Lets just focus on lubricant oil first. These are manly petroleum based, but they are not the problem. the real problem is that on every manufacturing process, on every machine that moves there is lubricants. Simply put no lubricant oil no movement at all. I studied mechanical engineering so I speak from experience.
    Another example is people saying lets build windmills or solar panels… OK lets plug them in with copper wires.. what do we use to extract copper? Oil. What do we use to build those windmill and solar panels? How do we lubricate them?
    Our dependancy on oil is not as simple as looking at what is petroleum-based. We need to see that oil is on every link of our production chains or at least lubricating them.
    I’m not being apocalyptic or saying there’s nothing we can do but unless we get people to realize how serious this is there is nothing we can do.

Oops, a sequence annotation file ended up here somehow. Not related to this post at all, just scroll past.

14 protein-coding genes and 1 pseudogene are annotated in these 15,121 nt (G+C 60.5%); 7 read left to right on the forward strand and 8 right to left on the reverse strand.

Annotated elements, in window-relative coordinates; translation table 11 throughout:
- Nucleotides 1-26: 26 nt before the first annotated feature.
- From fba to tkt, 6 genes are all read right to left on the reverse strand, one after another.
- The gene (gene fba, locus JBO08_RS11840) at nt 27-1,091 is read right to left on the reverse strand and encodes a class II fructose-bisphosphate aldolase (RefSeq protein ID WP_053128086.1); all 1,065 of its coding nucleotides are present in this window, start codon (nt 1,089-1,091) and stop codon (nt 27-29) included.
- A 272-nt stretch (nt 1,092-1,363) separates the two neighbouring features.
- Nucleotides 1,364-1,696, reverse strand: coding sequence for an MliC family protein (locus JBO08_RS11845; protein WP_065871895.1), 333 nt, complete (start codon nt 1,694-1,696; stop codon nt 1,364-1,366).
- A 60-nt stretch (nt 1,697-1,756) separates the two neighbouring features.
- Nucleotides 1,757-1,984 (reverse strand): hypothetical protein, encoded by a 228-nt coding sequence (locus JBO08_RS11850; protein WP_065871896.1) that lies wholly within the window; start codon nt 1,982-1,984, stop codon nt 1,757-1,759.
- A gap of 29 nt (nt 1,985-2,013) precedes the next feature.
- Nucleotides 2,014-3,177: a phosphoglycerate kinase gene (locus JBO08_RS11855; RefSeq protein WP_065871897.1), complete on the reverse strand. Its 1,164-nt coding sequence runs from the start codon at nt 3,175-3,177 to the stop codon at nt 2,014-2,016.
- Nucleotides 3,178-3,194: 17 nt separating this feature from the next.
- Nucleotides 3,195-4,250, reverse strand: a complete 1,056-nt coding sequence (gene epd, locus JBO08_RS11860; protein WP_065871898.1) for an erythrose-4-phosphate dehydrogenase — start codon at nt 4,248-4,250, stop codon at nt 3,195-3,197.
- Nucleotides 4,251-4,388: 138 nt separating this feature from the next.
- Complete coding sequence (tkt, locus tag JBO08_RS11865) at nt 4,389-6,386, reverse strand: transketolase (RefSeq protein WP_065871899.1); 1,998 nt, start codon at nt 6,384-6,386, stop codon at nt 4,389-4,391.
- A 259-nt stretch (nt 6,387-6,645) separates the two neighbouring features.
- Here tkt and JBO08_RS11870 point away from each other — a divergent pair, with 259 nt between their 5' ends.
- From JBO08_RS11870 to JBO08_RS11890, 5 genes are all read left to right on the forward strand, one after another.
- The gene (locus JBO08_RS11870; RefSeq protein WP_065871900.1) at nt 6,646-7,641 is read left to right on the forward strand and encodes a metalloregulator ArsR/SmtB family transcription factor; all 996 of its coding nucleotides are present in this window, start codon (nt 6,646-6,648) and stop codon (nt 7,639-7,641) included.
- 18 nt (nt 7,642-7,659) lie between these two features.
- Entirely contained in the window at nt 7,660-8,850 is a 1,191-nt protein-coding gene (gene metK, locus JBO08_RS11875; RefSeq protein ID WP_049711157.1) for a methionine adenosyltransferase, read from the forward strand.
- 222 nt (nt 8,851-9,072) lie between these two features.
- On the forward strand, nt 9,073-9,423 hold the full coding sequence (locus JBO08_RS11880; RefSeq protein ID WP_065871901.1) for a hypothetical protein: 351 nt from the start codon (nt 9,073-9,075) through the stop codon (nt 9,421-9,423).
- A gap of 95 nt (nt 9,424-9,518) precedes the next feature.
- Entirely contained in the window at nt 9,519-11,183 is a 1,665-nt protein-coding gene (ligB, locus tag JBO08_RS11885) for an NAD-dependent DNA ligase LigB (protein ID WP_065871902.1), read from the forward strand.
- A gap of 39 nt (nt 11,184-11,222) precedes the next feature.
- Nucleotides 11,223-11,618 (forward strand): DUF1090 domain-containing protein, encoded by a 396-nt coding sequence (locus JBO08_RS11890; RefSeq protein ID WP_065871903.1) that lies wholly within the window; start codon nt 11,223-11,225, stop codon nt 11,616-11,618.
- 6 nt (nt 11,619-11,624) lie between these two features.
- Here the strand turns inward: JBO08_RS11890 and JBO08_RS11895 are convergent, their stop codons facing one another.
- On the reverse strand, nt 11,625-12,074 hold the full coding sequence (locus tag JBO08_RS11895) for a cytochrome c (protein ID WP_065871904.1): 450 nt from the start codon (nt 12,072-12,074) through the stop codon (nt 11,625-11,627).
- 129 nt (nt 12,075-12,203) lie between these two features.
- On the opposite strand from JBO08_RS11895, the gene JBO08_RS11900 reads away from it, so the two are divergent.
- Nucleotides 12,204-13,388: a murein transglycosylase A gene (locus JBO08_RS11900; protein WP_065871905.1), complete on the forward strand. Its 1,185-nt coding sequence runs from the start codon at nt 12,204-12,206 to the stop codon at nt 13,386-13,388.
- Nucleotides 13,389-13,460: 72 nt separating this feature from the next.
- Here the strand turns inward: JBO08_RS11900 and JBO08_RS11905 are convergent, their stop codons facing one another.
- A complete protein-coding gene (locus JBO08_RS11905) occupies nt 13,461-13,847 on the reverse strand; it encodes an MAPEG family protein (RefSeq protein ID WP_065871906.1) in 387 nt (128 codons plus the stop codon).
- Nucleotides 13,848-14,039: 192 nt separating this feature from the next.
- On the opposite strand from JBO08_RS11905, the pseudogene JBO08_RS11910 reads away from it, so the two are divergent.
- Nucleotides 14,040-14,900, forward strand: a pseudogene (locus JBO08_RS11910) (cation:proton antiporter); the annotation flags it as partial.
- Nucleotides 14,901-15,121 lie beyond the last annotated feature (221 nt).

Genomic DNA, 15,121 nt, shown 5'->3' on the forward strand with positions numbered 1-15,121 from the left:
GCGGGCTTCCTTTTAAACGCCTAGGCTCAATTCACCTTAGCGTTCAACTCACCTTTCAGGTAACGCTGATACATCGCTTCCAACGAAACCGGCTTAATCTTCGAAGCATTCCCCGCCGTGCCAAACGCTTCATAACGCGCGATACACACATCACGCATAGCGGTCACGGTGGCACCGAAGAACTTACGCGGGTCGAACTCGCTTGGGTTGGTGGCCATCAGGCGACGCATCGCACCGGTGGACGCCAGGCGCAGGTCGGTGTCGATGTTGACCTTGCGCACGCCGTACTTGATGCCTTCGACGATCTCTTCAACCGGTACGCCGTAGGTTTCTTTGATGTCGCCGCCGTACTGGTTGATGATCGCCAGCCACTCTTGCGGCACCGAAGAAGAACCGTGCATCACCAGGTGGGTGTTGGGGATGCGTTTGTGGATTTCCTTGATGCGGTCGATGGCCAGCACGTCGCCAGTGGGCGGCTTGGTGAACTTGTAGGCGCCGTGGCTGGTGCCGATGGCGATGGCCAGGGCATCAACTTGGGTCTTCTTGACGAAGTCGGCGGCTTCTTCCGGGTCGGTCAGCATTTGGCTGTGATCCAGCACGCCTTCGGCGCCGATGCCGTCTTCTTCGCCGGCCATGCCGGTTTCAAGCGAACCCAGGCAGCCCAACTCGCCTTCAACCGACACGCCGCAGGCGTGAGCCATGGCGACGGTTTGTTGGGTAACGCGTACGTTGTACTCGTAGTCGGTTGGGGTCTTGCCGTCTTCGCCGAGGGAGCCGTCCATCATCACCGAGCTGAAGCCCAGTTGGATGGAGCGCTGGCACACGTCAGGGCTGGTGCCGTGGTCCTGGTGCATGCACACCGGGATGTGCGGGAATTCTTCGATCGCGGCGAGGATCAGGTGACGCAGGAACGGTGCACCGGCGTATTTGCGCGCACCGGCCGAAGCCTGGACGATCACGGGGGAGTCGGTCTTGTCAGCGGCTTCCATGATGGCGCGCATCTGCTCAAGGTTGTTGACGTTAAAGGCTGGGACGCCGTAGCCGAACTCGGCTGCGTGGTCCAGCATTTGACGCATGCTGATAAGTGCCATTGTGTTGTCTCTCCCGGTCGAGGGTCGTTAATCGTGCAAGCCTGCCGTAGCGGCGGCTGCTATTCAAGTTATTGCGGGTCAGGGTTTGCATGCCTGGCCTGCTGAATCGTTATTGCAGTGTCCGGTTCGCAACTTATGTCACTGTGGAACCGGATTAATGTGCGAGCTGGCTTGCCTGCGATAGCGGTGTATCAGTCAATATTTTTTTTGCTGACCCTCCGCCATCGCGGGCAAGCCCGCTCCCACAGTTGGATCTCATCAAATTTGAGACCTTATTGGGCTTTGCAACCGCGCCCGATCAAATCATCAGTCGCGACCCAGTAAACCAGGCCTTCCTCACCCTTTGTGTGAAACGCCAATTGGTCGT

5. Mary Roslin

    We can design buildings that are heated by solar power, with an excess that can be transported to the national grid. THE ISSUE IS DEMAND NOT SUPPLY OF ENERGY. We can reduce the demand radically by insulation, insulation, insulation. (Be careful how you insulate existing buildings and homes as it can cause condensation within the structure of a building if it’s installed incorrrectly). We also build with non oil based products. See our web site for more info. Also google ‘SUST Green Directory’-we developed and edited it but it hasn’t been updated recently due to lack of money. The construction industry is huge-and it needs to change. In the UK the largest stream of waste going to landfill ( that produces methane, a more potent greenhouse gas than carbon dioxide) is construction waste.